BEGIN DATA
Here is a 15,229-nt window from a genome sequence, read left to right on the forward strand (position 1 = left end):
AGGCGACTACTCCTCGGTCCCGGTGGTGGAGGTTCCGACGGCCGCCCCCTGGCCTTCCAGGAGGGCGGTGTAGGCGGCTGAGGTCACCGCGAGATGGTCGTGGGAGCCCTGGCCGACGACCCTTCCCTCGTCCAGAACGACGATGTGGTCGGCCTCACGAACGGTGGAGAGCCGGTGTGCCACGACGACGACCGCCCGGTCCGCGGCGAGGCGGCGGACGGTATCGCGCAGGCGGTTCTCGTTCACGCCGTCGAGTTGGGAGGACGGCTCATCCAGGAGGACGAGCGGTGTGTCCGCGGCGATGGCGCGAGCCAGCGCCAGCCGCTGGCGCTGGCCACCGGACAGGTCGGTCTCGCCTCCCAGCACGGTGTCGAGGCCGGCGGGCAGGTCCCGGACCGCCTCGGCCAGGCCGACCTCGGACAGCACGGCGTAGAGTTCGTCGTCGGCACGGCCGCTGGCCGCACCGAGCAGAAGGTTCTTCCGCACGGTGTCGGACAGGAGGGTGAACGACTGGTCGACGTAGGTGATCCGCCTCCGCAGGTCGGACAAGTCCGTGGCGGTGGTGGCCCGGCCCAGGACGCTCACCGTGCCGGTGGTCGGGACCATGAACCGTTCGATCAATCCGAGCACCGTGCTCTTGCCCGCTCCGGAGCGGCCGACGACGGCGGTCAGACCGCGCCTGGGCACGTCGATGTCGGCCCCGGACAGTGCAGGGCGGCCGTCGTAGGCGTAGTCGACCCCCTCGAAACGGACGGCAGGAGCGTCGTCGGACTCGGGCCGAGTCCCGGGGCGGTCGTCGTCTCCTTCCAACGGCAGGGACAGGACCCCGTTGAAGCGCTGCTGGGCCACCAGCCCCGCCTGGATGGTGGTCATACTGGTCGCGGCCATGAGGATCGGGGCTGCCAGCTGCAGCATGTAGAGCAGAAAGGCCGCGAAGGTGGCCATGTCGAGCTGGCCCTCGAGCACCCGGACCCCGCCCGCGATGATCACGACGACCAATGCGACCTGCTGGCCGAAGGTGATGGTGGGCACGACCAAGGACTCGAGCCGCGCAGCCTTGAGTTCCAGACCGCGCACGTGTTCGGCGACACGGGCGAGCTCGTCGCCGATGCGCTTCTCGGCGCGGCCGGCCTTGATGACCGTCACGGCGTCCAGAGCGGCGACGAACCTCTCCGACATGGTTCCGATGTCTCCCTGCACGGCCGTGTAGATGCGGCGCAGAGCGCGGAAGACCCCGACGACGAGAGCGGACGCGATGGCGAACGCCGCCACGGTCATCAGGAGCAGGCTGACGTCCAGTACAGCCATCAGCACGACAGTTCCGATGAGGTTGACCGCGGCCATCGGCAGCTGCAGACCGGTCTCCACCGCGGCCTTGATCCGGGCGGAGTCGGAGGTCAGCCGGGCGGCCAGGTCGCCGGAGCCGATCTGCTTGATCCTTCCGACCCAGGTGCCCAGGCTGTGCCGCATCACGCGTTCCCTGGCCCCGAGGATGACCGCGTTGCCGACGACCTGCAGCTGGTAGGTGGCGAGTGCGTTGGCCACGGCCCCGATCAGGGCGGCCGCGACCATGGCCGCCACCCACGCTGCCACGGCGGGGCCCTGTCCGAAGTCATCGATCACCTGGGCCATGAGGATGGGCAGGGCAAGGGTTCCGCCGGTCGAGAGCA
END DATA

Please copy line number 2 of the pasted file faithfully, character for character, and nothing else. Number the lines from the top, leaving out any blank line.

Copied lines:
AGGCGACTACTCCTCGGTCCCGGTGGTGGAGGTTCCGACGGCCGCCCCCTGGCCTTCCAGGAGGGCGGTGTAGGCGGCTGAGGTCACCGCGAGATGGTCGTGGGAGCCCTGGCCGACGACCCTTCCCTCGTCCAGAACGACGATGTGGTCGGCCTCACGAACGGTGGAGAGCCGGTGTGCCACGACGACGACCGCCCGGTCCGCGGCGAGGCGGCGGACGGTATCGCGCAGGCGGTTCTCGTTCACGCCGTCGAGTTGGGAGGACGGCTCATCCAGGAGGACGAGCGGTGTGTCCGCGGCGATGGCGCGAGCCAGCGCCAGCCGCTGGCGCTGGCCACCGGACAGGTCGGTCTCGCCTCCCAGCACGGTGTCGAGGCCGGCGGGCAGGTCCCGGACCGCCTCGGCCAGGCCGACCTCGGACAGCACGGCGTAGAGTTCGTCGTCGGCACGGCCGCTGGCCGCACCGAGCAGAAGGTTCTTCCGCACGGTGTCGGACAGGAGGGTGAACGACTGGTCGACGTAGGTGATCCGCCTCCGCAGGTCGGACAAGTCCGTGGCGGTGGTGGCCCGGCCCAGGACGCTCACCGTGCCGGTGGTCGGGACCATGAACCGTTCGATCAATCCGAGCACCGTGCTCTTGCCCGCTCCGGAGCGGCCGACGACGGCGGTCAGACCGCGCCTGGGCACGTCGATGTCGGCCCCGGACAGTGCAGGGCGGCCGTCGTAGGCGTAGTCGACCCCCTCGAAACGGACGGCAGGAGCGTCGTCGGACTCGGGCCGAGTCCCGGGGCGGTCGTCGTCTCCTTCCAACGGCAGGGACAGGACCCCGTTGAAGCGCTGCTGGGCCACCAGCCCCGCCTGGATGGTGGTCATACTGGTCGCGGCCATGAGGATCGGGGCTGCCAGCTGCAGCATGTAGAGCAGAAAGGCCGCGAAGGTGGCCATGTCGAGCTGGCCCTCGAGCACCCGGACCCCGCCCGCGATGATCACGACGACCAATGCGACCTGCTGGCCGAAGGTGATGGTGGGCACGACCAAGGACTCGAGCCGCGCAGCCTTGAGTTCCAGACCGCGCACGTGTTCGGCGACACGGGCGAGCTCGTCGCCGATGCGCTTCTCGGCGCGGCCGGCCTTGATGACCGTCACGGCGTCCAGAGCGGCGACGAACCTCTCCGACATGGTTCCGATGTCTCCCTGCACGGCCGTGTAGATGCGGCGCAGAGCGCGGAAGACCCCGACGACGAGAGCGGACGCGATGGCGAACGCCGCCACGGTCATCAGGAGCAGGCTGACGTCCAGTACAGCCATCAGCACGACAGTTCCGATGAGGTTGACCGCGGCCATCGGCAGCTGCAGACCGGTCTCCACCGCGGCCTTGATCCGGGCGGAGTCGGAGGTCAGCCGGGCGGCCAGGTCGCCGGAGCCGATCTGCTTGATCCTTCCGACCCAGGTGCCCAGGCTGTGCCGCATCACGCGTTCCCTGGCCCCGAGGATGACCGCGTTGCCGACGACCTGCAGCTGGTAGGTGGCGAGTGCGTTGGCCACGGCCCCGATCAGGGCGGCCGCGACCATGGCCGCCACCCACGCTGCCACGGCGGGGCCCTGTCCGAAGTCATCGATCACCTGGGCCATGAGGATGGGCAGGGCAAGGGTTCCGCCGGTCGAGAGCA